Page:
European flight numbers are up on this time last year but still not up to pre-pandemic levels, reveals a report by the body responsible for managing European aviation.
The latest weekly overview from EUROCONTROL also contains good news for so-called ‘budget’ airlines Wizz and Ryanair, as well a good showing for Türkiye’s flag carrier Turkish Airlines.
1. Improved but not fully recovered
The European network saw an average of 32,420 daily flights for the second week running in August 2023, recording a 7% increase on 2022’s figures for the same high season period. Nonetheless, flights numbers have not recovered to pre-Covid-19 levels, remaining 6% below the first half of August in 2019. This figure also fell below the control centre’s forecast released in December 2022.
Despite the disappointing flight numbers, EUROCONTROL took more revenue from “en-route charges” (the fees airlines pay for management services that enable them to use European airspace safely) than in 2022. This was partly down to the slight increase in flights and partly due to higher charges.
2. Good news for Wizz, Ryanair and Turkish
Most airlines in the top ten operators by flight numbers did not fly any more flights than the previous week. Still, it’s arguable there was an apparent vindication of Ryanair Group CEO Michael O’Leary’s seeming Musklike strategy to keep Ryanair in the news no matter what controversy it takes. The so-called budget carriers Ryanair (which was top by raw numbers of flights) and Wizz (top by improvement on 2019) came out of the weekly report well, beating 2019’s flight numbers by an additional 27% and 37% flights respectively.
Turkish Airlines also flew 8% more flights than in the same period in 2019. Turkish has a long-held reputation for serving more destinations than other carriers; and great hospitality, with The Points Guy remarking, “they serve some of the best food you are likely to ever taste on a plane.”
Wizz did particularly well, getting into the top three not only for the 2019 window comparison, but also coming third (at +14%) in the weekly capacity improvement ranking, topped by British Airways (+21%), and KLM (+17%).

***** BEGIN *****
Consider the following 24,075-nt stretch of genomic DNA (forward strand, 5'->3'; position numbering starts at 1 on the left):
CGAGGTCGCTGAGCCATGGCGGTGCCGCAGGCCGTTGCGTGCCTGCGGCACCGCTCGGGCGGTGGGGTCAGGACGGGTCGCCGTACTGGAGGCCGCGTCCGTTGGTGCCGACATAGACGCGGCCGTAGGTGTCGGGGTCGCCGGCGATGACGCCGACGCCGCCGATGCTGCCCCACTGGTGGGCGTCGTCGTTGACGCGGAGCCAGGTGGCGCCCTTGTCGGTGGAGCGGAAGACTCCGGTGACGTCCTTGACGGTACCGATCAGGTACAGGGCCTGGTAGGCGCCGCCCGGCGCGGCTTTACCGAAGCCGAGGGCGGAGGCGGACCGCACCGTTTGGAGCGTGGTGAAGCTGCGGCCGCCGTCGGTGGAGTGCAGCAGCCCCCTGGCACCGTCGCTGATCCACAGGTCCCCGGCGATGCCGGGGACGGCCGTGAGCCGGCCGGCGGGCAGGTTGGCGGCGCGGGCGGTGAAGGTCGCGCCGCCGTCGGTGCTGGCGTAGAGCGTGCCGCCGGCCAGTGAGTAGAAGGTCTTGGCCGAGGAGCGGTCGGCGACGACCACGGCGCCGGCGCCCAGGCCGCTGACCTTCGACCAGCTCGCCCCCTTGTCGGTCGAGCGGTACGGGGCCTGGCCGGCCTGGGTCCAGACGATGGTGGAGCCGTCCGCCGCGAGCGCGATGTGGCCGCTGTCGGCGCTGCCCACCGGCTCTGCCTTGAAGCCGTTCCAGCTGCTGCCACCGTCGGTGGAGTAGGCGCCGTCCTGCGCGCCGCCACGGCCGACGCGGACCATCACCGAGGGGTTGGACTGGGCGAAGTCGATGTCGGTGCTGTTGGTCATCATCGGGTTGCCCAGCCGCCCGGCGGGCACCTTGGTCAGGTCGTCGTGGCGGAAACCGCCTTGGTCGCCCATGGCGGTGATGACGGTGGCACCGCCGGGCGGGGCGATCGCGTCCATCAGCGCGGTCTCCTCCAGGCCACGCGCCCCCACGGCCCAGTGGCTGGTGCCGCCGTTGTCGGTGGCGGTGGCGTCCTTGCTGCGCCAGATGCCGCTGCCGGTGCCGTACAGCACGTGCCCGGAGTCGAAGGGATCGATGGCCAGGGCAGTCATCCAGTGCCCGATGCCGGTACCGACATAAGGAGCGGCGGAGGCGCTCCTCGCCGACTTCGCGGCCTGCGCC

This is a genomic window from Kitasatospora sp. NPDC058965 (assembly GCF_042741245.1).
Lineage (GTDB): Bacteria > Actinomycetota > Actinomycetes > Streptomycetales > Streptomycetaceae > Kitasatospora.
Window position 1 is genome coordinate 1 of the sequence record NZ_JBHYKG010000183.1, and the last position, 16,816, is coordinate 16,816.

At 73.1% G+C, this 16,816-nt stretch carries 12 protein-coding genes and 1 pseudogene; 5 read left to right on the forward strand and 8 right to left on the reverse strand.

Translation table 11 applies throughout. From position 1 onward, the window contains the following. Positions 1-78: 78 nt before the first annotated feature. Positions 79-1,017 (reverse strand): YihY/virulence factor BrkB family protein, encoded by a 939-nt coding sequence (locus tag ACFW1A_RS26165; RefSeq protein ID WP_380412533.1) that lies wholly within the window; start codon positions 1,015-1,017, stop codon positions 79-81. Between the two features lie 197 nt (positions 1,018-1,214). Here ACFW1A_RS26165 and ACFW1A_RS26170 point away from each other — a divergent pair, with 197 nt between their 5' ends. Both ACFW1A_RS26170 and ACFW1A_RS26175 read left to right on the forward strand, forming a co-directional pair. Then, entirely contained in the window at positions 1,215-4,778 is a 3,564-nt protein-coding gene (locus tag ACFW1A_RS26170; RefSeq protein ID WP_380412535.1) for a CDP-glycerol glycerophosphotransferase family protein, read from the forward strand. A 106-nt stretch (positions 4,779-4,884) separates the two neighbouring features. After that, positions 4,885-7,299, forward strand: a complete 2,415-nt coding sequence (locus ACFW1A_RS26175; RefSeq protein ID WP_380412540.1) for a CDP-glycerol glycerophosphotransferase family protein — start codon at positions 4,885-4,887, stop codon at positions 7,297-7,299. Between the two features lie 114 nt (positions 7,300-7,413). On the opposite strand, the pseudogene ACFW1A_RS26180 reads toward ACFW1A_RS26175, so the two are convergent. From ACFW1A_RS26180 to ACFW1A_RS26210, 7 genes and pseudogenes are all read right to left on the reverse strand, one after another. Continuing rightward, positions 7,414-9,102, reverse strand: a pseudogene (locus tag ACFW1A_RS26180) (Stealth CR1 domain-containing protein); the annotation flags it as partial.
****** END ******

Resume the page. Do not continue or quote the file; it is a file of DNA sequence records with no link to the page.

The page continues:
However, British Airways and KLM remained sadly down by flight numbers compared to 2019, at -11% and -4%.
The worst performance among the top ten airlines for flight numbers compared to the same days in 2019 was Lufthansa, at -18%.
3. Türkiye impresses in airport rankings
Signs are that the Turkish diaspora across Europe have finally after Covid-19 been getting home to visit family. Mirroring Türkiye’s success as a holiday destination, reported by Reuters, as well as reflecting the success of Turkish Airlines, Türkiye’s Istanbul Airport (IST) topped the EUROCONTROL airport ranking for the period, for two out of three data points: average flights (1,516 departures and arrivals) and 2019 comparison (up 15%). Antalya (AYT) also featured in the top ten.
Amsterdam’s Schipol also did well, coming in second in the ranking. France’s Charles de Gaulle came in third. Both these countries have huge Turkish communities.
4. Slow German recovery
Bucking this analysis though, Germany (which has the largest Turkish community in the Turkish diaspora) did badly, with Munich Airport (MUC) bottoming out the top ten at -22% compared to 2019.
Experts have put the slow German aviation recovery down to a range of factors, including higher fees at German airports meaning they are avoided by carriers; and German travellers turning to other means of transport such as trains and cars.
Simple Flying notes that “Every airport except MUC experienced sustained growth compared to last year, with PMI [Palma di Mallorca] recording the least and LHR with the most.
Palma de Mallorca’s success may explain why some locals are taking matters into their own hands when it comes to perceived overtourism.